Op-ed submission to Boston Business Journal: We are the next generation. It's time to embrace solar.

Jacob Ammon, Senior Community Solar Associate & Omar Ayman Abdelaal, Solar Performance Analyst | Feb 02, 2021

Nearly two years ago, the United Nations warned that Earth is facing irreparable harm from climate change, with just over a decade left to cut carbon pollution enough to prevent the worst impacts. As a major greenhouse-gas emitter, the U.S. should have viewed this as an urgent alarm to change course. Yet here we are still stuck on fossil fuels. Has America become numb to the mounting threat or is it just easier to lean on incremental change and rhetoric about looking ahead to the “future generation”?

We are members of that “future generation” and we know there isn’t time to kick the proverbial can down the road any longer. As solar industry workers, our futures depend on forward-thinking policies. The time is now to invest big in a clean energy industry that will not only protect our environment, but drive economic growth and create good-paying, local jobs.

The country was on a path to curb emissions through investments in clean energy just over a decade ago when the American Recovery and Reinvestment Act steered federal dollars to clean energy infrastructure jobs. At that time, Massachusetts, with its own Green Communities Act and other clean energy legislation, was a model for how a state could stand up and invest in a clean energy economy. The solar energy sector grew from approximately 3 megawatts (MW) of installed power in 2008 to 2,500 MW over the next decade. Observing the industry as college students who graduated in 2017, we both saw a bright future in solar.

The Commonwealth’s solar statistics since then have been sobering, however. Inconsistent, inadequate solar policy contributed to a loss of nearly 4,400 solar jobs in Massachusetts in recent years, a 30 percent drop. At the same time, new solar installations across the state have plummeted, with 2019 installations trailing 2017 by 40 percent.

The good news is that help is coming. President-elect Biden recognizes the urgency of combating carbon pollution, and his incoming administration reflects the reality that climate change will impact our planet and our global economy. By creating the first-ever Special Presidential Envoy for Climate on the National Security Council and appointing Massachusetts’ own John Kerry to that post, President-elect Biden has demonstrated his understanding that climate change must be the central focus of our domestic and international agendas.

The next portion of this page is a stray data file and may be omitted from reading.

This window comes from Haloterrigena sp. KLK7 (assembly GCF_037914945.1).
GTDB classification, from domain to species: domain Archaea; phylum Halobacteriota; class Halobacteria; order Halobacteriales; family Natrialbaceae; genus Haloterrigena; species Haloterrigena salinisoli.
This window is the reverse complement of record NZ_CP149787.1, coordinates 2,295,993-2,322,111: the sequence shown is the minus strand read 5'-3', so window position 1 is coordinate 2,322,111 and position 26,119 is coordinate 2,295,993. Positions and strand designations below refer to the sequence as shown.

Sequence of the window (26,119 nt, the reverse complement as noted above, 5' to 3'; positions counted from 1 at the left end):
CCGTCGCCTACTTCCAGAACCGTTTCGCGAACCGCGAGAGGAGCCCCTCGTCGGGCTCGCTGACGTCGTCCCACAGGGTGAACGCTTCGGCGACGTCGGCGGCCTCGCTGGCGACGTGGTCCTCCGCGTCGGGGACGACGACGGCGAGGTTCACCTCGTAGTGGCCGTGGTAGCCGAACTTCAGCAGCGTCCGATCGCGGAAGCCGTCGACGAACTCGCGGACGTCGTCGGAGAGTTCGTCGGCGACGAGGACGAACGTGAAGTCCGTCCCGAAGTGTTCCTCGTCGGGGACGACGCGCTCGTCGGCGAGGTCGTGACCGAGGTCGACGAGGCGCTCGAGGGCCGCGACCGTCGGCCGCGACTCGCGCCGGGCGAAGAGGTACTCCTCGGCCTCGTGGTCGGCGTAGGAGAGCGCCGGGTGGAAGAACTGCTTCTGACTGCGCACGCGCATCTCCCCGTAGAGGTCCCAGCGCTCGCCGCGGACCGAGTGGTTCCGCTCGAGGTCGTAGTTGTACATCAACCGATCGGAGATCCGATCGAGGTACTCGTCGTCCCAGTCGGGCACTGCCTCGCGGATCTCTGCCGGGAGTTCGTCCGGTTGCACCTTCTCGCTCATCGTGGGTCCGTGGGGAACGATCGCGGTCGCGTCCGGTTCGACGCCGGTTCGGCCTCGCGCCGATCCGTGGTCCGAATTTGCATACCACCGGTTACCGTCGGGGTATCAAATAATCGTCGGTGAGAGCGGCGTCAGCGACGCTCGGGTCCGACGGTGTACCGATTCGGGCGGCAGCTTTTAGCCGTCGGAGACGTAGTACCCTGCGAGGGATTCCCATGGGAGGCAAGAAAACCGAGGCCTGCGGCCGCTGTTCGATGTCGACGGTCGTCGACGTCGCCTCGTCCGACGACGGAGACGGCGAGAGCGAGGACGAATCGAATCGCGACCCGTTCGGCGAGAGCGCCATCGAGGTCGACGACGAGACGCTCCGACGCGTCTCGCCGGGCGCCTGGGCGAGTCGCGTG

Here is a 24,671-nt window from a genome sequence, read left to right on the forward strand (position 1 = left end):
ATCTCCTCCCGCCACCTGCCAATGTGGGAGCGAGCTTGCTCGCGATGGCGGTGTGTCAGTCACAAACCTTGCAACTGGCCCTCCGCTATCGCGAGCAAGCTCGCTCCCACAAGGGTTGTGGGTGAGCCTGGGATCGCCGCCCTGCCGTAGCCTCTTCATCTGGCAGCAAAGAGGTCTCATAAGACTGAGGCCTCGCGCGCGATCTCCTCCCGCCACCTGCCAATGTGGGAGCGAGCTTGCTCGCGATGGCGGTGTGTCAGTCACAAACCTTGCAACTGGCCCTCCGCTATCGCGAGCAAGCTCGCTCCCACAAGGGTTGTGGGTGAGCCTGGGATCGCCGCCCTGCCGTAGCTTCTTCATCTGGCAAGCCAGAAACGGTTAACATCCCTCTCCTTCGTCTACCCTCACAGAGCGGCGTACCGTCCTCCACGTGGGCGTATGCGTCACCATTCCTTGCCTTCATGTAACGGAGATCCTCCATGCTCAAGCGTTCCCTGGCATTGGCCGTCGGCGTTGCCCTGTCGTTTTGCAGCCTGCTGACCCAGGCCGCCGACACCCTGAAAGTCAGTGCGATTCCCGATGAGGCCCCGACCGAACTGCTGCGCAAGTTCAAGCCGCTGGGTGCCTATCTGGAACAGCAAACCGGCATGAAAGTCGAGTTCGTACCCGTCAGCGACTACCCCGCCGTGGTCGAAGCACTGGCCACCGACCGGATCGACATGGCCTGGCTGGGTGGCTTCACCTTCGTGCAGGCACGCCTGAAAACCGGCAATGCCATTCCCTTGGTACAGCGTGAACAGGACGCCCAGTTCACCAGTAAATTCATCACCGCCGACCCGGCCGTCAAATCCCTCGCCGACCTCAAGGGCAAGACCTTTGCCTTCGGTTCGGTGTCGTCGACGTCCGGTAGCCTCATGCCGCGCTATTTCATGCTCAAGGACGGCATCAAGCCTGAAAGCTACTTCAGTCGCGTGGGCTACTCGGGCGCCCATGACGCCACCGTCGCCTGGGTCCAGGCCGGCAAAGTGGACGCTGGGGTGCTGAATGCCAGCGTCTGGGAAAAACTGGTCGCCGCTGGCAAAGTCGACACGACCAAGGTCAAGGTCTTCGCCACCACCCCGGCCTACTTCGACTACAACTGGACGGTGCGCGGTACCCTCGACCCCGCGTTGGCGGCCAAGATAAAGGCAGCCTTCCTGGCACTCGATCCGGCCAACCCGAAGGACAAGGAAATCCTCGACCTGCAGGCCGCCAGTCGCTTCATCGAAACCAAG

We are further heartened by the president-elect’s intention to see the U.S. achieve carbon-free electricity generation by 2035, with the whole U.S. economy powered by clean energy by 2050. Biden’s $2 trillion plan to curb greenhouse gas emissions will open new avenues of opportunity for Massachusetts to reboot its commitment to renewable energy. We urge state legislators and the Baker administration to reaffirm the state’s commitment to use every tool we have to combat climate change by demonstrating bold leadership.

Legislation to jump-start solar in Massachusetts stalled in 2020. Lawmakers have an obligation now to make ambitious climate legislation, with firm but aggressive targets for the solar industry, a top priority in the new legislative session. This legislation should update incentive programs to increase clean energy

benefits for environmental justice communities, provide exemptions to arbitrary net metering caps that now hamstring solar development and commit to a net zero carbon emissions goal.

Massachusetts cannot afford complacency. The longer we wait, the worse off the state’s environment and clean energy job market will become, and the harder it will be to recover what we’ve lost. State leaders must tackle this challenge now, and send a strong signal that Massachusetts’ solar economy is not just open for business, but is key to our state’s future.

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